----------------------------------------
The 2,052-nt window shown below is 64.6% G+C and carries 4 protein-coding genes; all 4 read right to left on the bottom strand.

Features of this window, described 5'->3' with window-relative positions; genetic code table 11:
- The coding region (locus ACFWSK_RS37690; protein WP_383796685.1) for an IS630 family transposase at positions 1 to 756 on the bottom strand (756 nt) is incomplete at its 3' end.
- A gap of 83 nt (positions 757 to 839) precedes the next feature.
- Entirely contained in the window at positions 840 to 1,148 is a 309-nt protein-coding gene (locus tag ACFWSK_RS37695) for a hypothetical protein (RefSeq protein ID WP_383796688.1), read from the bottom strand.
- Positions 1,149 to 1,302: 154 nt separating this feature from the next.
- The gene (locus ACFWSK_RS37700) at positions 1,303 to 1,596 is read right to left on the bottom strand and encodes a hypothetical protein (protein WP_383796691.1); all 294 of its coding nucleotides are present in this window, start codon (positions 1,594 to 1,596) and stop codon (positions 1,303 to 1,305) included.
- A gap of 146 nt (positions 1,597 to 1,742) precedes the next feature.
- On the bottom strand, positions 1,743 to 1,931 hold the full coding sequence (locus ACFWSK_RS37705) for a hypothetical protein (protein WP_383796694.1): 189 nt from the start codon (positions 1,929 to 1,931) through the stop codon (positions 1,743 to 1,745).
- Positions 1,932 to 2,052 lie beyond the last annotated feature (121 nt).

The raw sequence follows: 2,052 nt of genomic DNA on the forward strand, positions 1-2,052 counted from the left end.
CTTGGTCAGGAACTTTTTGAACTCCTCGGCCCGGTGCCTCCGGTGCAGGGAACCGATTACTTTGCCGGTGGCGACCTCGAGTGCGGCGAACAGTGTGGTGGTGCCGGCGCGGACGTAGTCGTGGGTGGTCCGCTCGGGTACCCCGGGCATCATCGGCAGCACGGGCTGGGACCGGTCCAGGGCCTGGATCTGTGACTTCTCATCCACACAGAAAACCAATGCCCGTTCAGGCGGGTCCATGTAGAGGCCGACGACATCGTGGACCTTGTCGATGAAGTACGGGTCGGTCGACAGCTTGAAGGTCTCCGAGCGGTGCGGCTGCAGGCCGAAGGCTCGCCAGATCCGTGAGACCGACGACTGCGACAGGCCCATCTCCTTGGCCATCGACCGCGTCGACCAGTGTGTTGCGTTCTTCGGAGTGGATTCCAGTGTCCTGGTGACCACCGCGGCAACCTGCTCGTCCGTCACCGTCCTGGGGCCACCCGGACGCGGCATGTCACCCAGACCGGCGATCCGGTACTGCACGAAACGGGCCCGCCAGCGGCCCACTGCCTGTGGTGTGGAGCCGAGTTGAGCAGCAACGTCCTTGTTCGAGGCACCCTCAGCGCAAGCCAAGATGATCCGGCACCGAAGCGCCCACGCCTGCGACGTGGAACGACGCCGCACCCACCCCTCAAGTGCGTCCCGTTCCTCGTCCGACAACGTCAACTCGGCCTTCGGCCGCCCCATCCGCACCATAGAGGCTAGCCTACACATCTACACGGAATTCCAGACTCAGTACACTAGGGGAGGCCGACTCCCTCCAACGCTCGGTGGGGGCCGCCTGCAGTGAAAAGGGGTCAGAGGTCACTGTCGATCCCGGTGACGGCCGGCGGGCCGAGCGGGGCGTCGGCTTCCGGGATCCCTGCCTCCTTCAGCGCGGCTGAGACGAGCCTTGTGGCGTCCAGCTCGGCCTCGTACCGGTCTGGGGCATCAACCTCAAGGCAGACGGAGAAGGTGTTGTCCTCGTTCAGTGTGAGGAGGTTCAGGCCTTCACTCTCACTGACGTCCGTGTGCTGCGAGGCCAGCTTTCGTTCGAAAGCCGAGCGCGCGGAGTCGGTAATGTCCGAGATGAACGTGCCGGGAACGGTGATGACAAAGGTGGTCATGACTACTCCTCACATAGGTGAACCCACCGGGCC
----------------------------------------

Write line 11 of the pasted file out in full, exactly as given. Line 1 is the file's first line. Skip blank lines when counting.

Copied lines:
The raw sequence follows: 2,052 nt of genomic DNA on the forward strand, positions 1-2,052 counted from the left end.